What Samsung and Special-K taught us about social capital this week

The week's social media lessons.

This week's do's and don'ts:

Tech giants, do follow Samsung's lead and reward cheeky requests from loyal customers with priceless one-of-a-kind freebies. It makes you look like merry pagan gods bestowing favour on mortal whims. Do also, however, work out a strategy for what to do once you’ve suggested that people can basically use crap pictures of animals as currency. Or fight to change the world economy to actually work along those lines. It would make business blogging much more entertaining, at least.

Speaking of meaningless currency: cereal magnates, don't do what Special-K did and say you’ll give people crisps for tweets, then belittle them by insisting on having review of copy on said tweets before handing over your sad little bags. In doing so you’re not using tweets as currency - you’re just bribing people to hollowly endorse you. With crisps. And while you’re at it, don’t forget that people can delete their tweets as soon as they’ve licked the salty dust from their fingers. Can’t do that with coins, can they?   

Free crisps: a mixed blessing? Photograph: Getty Images

By day, Fred Crawley is editor of Credit Today and Insolvency Today. By night, he reviews graphic novels for the New Statesman.

Grant Shapps on the campaign trail. Photo: Getty
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Grant Shapps resigns over Tory youth wing bullying scandal

The minister, formerly party chairman, has resigned over allegations of bullying and blackmail made against a Tory activist. 

Grant Shapps, who was a key figure in the Tory general election campaign, has resigned following allegations about a bullying scandal among Conservative activists.

Shapps was formerly party chairman, but was demoted to international development minister after May. His formal statement is expected shortly.

The resignation follows lurid claims about bullying and blackmail among Tory activists. One, Mark Clarke, has been accused of putting pressure on a fellow activist who complained about his behaviour to withdraw the allegation. The complainant, Elliot Johnson, later killed himself.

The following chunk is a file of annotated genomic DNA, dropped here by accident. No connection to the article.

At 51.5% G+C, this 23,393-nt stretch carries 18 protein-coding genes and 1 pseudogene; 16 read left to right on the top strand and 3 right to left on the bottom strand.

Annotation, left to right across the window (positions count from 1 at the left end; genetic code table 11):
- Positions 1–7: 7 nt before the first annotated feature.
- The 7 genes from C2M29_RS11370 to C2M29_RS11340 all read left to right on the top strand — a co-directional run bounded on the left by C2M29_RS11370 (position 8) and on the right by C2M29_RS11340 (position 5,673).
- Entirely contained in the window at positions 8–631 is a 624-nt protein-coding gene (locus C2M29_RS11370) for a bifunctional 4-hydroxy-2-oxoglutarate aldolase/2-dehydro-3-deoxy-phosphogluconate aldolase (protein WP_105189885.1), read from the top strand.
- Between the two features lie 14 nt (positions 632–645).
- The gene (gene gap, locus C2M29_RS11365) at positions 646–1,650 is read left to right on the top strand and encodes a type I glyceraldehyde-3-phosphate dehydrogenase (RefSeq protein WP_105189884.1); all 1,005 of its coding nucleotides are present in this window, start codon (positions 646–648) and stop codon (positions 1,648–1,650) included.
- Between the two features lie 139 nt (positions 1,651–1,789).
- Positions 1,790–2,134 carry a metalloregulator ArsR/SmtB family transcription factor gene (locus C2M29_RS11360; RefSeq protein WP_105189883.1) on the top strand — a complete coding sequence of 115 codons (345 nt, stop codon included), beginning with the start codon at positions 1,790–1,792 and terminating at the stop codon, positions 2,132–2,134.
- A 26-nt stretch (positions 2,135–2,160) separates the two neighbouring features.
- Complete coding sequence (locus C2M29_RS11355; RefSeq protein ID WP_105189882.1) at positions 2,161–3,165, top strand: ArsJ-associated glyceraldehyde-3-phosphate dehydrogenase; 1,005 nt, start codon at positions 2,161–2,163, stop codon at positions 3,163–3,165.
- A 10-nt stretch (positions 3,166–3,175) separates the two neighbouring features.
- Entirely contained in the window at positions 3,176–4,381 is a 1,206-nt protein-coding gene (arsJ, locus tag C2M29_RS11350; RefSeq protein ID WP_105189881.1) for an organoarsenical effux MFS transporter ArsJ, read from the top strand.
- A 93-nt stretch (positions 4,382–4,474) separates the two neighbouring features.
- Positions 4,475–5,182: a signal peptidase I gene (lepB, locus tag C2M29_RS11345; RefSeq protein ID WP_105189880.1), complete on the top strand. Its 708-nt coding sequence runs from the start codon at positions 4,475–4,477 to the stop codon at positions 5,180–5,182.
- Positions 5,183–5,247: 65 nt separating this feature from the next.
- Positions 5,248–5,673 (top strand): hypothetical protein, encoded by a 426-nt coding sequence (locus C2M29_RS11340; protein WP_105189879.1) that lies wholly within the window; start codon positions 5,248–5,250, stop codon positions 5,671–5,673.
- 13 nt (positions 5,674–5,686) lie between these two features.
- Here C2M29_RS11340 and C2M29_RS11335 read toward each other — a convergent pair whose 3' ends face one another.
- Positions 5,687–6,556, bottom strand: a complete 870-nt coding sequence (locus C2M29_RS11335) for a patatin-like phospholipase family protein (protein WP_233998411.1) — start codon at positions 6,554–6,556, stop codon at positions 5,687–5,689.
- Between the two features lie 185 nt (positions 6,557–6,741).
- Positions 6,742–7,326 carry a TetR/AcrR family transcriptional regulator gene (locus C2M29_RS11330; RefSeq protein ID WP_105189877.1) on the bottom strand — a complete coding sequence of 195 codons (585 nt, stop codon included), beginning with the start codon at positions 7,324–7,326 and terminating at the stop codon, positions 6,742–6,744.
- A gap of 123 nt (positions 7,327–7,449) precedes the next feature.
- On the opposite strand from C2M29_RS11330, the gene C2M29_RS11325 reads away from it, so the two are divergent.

The junior Treasury minister Robert Halfon also revealed that he had an affair with a young activist after being warned that Clarke planned to blackmail him over the relationship. Former Tory chair Sayeedi Warsi says that she was targeted by Clarke on Twitter, where he tried to portray her as an anti-semite. 

Shapps appointed Mark Clarke to run RoadTrip 2015, where young Tory activists toured key marginals on a bus before the general election. 

Today, the Guardian published an emotional interview with the parents of 21-year-old Elliot Johnson, the activist who killed himself, in which they called for Shapps to consider his position. Ray Johnson also spoke to BBC's Newsnight:


The Johnson family claimed that Shapps and co-chair Andrew Feldman had failed to act on complaints made against Clarke. Feldman says he did not hear of the bullying claims until August. 

Asked about the case at a conference in Malta, David Cameron pointedly refused to offer Shapps his full backing, saying a statement would be released. “I think it is important that on the tragic case that took place that the coroner’s inquiry is allowed to proceed properly," he added. “I feel deeply for his parents, It is an appalling loss to suffer and that is why it is so important there is a proper coroner’s inquiry. In terms of what the Conservative party should do, there should be and there is a proper inquiry that asks all the questions as people come forward. That will take place. It is a tragic loss of a talented young life and it is not something any parent should go through and I feel for them deeply.” 

Mark Clarke denies any wrongdoing.

Helen Lewis is deputy editor of the New Statesman. She has presented BBC Radio 4’s Week in Westminster and is a regular panellist on BBC1’s Sunday Politics.